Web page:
veneer were particularly weak in the third quarter of 2012 (Chart 2).
Falling veneer imports is a symptom of long term weakness in the
European plywood and veneer industries. European manufacturing of
tropical hardwood plywood has been declining under pressure from weak
construction sector growth in the key markets of France, Netherlands,
Italy and Spain.
Okoume plywood manufactured in the EU is also struggling to compete
against cheaper imported plywood, particularly from China, and
alternative panel products.
As a result the fall in okoume log imports following the Gabon log
export ban in May 2010 has not been offset by any increase in rotary
The European market for decorative sliced veneers is also suffering.
According to the German trade journal EUWID, European domestic
manufacturers of this product were only operating at around 60% capacity
There was a short-lived upturn in the European market for decorative
sliced veneer in the first quarter of 2012 after a poor year in 2011.
However this recovery failed to gain traction and demand slowed again in
A major factor contributing to the slowdown in European decorative
sliced veneer market was a decline in orders by furniture manufacturers,
notably IKEA which plays a critical role in the market. At the end of
2012, EUWID reported that IKEA is planning to slash veneer orders over
the next two years and that the furniture giant may halve its use of
veneer by 2014.
Demand from furniture companies other than IKEA also fell dramatically
during the second half of 2012.
Demand from the European door sector was weakening. The only industrial
sector EUWID reckons was performing reasonably well during 2012 was the
high-end market for veneer in car interiors.
With Europe¡¯s industrial markets for sliced veneer seemingly in
long-term decline, European manufacturers and traders are selling more
veneer products for bespoke joinery and interior remodelling projects.
According to the 2012 GD Holz survey of the German veneer trade, this
sector accounts for 42% of all veneer sold by the 39 veneer mills and
veneer traders located in Germany.
Only around 34% of sales volume is now destined for industrial users
(including doors, furniture, flooring, and board producers). This
compares to a figure of 47% only three years ago.
The GD Holz survey also provides an insight into species preferences in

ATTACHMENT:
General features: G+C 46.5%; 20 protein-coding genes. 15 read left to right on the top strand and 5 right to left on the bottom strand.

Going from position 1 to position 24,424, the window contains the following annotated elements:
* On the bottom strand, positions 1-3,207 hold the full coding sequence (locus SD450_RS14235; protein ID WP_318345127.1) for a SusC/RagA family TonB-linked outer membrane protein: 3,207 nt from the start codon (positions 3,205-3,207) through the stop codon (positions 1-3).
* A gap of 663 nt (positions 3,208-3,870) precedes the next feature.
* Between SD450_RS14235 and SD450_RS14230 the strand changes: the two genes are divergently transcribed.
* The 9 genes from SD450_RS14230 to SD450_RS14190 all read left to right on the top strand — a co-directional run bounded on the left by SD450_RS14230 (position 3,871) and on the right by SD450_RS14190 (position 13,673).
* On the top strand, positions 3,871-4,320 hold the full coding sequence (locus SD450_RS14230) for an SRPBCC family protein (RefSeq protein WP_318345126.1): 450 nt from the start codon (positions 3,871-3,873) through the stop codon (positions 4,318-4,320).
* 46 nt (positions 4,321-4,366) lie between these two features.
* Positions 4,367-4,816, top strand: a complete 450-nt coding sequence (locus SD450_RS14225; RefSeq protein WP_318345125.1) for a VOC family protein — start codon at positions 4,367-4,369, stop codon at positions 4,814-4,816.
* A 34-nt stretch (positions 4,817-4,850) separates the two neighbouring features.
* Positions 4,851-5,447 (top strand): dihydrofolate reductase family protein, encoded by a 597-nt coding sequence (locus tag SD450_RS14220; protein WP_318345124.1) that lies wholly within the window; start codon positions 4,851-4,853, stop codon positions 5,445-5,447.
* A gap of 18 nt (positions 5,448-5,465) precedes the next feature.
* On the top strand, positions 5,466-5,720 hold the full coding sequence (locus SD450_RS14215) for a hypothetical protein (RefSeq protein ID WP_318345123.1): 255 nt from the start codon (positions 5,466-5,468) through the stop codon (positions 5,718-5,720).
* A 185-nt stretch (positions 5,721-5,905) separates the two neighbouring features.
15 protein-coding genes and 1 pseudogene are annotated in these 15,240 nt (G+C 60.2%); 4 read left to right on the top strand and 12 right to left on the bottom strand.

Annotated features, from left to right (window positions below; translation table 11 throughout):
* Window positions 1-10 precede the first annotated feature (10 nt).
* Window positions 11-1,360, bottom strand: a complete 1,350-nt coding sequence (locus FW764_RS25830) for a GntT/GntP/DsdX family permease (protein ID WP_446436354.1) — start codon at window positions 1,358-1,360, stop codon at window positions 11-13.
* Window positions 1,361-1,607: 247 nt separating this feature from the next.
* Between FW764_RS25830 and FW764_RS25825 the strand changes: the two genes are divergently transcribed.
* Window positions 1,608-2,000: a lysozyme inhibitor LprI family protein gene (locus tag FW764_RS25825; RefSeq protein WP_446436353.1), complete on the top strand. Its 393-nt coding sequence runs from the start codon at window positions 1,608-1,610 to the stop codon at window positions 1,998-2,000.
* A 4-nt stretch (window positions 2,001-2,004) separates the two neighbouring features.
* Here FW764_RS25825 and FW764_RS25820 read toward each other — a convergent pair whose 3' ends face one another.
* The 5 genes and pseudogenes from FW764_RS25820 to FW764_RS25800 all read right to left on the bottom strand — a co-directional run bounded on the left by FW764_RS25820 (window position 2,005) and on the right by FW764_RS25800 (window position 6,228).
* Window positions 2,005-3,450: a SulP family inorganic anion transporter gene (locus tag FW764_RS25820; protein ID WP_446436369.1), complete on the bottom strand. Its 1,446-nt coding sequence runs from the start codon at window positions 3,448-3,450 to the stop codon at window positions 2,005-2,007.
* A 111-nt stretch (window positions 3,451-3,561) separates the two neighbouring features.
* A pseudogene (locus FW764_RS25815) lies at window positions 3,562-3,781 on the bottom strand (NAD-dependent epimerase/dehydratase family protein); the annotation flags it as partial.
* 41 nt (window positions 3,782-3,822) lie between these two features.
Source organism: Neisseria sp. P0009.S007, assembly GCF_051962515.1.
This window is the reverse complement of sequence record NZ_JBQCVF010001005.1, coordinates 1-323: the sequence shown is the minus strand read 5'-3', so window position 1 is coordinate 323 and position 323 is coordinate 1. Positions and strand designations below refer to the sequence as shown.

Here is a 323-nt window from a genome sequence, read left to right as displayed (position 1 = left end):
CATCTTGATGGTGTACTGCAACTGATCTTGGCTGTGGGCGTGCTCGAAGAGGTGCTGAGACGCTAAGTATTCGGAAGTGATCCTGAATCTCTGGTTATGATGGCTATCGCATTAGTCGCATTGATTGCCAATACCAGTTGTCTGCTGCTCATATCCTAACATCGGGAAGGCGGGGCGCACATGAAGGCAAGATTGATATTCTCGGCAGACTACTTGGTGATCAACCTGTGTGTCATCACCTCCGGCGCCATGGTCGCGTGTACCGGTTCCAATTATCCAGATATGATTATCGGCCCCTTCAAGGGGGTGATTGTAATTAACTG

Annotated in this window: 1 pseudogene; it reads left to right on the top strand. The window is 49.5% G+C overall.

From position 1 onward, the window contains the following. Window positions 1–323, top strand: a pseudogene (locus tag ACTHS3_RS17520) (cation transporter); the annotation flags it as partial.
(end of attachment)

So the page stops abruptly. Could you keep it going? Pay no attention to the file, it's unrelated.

the German veneer sector. Species usage by surveyed companies in 2012
was as follows: European oak (22%), tropical hardwood (16%), European
maple (10%), European beech (9%), European ash (6%), American white oak
(9%), American walnut (8%), American hard maple (4%), American cherry
(3%), and others (13%).
Niche markets for tropical wood in Spain
In the years up to 2007, Spain was one of Europe's largest markets for
tropical hardwood products. However Spain's hardwood consumption has
nose-dived since then following the very sharp decline in construction
activity and weak domestic and export demand for Spanish furniture.
Nevertheless, hardwood continues to be consumed in Spain, with much
demand now driven by renovation and refurbishment in the building sector
and by exports of the larger joinery and furniture manufacturers.
A recent survey of Spanish hardwood importers by the Spanish Timber
Importers Association (AEIM) with support from the American Hardwood
Export Council (AHEC) highlights where different types of hardwood
continue to be used.
The AEIM/AHEC survey shows that tropical species account for nearly all
the hardwood used by Spanish windows manufacturers. Iroko alone accounts
for two thirds of all hardwood consumed in this sector, with the
remainder mainly comprising a mix of African and Brazilian species.
Naturally durable tropical species, mostly from Brazil, still account
for around 97% of the Spanish wood decking market, although there is a
small but growing demand for heat-treated ash which is being adopted now
for both technical and environmental reasons.
Tropical wood is less widely used in the interior joinery sector,
although it still occupies some important niche markets. Around 45% of
the hardwood used for stair components in Spain comprises tropical wood,